Prentice points to watching black-and-white films while growing up as a root of her cinematic approach to event planning.
“You want to create an immersive experience. I want that suspension of disbelief. There’s always an entrance moment — there has to be that tunnel — there’s an outside and an inside,” she says. “So we usually park cars outside our events to set the tone.”
For MAD’s event this spring, that was a car coated in glitter parked outside the West Village venue; for the time-travel event, it was a 1929 Ford Phaeton. She recreated famous nightclub The Stork Club for a private client’s 40th birthday; she had henchmen stationed outside in 1940s double-breasted overcoats with dobermans. (A nod to the club’s rumored ties to the mob.)
“Bettina is much more than an event producer; I think of her as the director or architect of this impactful mise en scene,” says Cleo Wade, a close friend and frequent attendee. “The best thing about going to one of her parties is that they don’t feel like events at all. You feel as though you have been invited to be a part of something. She draws you to the cause, the artist, or institution in such a magical way.”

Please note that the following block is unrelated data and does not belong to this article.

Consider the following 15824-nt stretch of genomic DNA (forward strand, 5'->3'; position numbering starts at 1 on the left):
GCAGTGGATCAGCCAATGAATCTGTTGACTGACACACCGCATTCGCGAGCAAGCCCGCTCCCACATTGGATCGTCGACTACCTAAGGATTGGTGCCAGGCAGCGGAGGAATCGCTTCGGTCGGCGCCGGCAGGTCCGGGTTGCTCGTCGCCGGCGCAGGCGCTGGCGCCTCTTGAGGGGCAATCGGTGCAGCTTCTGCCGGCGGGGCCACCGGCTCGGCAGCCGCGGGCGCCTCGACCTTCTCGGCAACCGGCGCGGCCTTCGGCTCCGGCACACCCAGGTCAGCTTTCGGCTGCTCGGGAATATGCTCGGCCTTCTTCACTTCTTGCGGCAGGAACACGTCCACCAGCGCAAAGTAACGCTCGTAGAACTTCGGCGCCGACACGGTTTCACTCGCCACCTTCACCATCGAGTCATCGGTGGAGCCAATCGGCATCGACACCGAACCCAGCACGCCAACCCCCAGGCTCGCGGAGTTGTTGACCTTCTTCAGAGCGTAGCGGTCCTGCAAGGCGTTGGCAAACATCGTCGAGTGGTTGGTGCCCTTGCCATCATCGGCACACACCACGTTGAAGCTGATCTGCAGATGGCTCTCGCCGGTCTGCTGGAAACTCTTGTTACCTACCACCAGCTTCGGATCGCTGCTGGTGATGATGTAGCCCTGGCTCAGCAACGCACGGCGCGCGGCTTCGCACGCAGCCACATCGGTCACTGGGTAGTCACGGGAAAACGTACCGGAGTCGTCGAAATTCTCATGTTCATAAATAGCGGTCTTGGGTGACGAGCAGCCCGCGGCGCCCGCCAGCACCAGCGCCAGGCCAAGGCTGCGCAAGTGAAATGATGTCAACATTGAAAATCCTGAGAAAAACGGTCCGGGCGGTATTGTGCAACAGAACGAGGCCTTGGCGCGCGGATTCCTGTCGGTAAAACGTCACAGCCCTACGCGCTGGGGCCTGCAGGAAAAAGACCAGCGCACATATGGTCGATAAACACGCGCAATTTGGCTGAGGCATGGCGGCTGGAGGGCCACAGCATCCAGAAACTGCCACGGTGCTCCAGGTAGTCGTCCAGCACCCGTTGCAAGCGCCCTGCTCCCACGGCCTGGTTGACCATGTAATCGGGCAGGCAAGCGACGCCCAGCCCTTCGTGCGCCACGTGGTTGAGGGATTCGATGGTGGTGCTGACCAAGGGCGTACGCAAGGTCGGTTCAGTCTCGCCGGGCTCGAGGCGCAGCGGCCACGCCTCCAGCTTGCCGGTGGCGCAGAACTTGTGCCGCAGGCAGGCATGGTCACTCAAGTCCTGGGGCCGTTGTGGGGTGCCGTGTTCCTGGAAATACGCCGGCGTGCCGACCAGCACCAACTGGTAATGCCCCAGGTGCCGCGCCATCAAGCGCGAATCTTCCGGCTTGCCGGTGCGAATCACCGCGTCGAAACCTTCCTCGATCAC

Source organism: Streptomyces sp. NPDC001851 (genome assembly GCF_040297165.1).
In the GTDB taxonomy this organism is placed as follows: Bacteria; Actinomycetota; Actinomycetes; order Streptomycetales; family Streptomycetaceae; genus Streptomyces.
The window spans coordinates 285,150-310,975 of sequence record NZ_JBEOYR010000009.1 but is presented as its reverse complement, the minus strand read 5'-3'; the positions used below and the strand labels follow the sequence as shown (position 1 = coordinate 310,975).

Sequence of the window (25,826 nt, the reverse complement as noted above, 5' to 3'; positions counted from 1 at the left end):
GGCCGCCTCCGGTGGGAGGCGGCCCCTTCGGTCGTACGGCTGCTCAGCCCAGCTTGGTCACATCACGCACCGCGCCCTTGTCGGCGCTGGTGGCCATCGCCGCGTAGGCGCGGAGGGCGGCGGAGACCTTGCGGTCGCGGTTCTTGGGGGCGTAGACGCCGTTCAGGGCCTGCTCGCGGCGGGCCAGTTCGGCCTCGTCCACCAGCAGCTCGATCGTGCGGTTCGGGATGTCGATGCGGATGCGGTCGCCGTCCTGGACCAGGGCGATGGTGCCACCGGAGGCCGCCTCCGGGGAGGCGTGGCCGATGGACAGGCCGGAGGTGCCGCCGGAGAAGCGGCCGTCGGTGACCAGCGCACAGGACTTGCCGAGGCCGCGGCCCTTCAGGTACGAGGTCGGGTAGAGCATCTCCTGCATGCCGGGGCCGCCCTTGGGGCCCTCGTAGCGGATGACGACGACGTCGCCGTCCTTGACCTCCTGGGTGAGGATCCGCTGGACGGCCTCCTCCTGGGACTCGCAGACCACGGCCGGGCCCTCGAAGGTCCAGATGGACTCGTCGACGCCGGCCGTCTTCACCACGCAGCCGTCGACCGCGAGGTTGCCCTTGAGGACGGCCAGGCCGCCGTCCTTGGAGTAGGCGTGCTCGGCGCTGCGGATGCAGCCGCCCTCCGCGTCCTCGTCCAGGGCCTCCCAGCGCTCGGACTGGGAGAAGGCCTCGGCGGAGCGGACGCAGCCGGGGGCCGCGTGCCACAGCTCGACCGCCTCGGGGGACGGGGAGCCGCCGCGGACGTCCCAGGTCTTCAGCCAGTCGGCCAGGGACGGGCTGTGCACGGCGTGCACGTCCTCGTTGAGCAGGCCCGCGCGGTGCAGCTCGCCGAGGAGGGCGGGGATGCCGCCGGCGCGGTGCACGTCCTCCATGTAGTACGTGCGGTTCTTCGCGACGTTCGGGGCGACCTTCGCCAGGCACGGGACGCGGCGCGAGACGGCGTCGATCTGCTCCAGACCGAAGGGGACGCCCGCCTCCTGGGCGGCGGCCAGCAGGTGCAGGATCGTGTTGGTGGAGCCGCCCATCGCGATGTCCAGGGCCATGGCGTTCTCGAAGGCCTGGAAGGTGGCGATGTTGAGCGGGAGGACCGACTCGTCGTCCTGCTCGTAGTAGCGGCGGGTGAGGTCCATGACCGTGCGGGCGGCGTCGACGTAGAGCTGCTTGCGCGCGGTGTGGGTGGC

Wade was tapped by Prentice to host a benefit for the Contemporary Arts Center, New Orleans in 2016, which she planned pro bono for the arts organization. Prentice notes the event, which was held at famed jazz club Minton’s in Harlem and featured music curated by Solange Knowles, as a moment of pride — “being able to create something out of nothing,” as she describes. “It cost the museum basically no money; everything was calling in favors.”
“I learned early on from our conversations that she was invested in telling stories about art and artists that don’t usually get told. And that her drive came very specifically from her personal sensibilities about justice, community and what is possible when people are brought together with a mission and cause,” says CAC visual arts curator Andrea Andersson.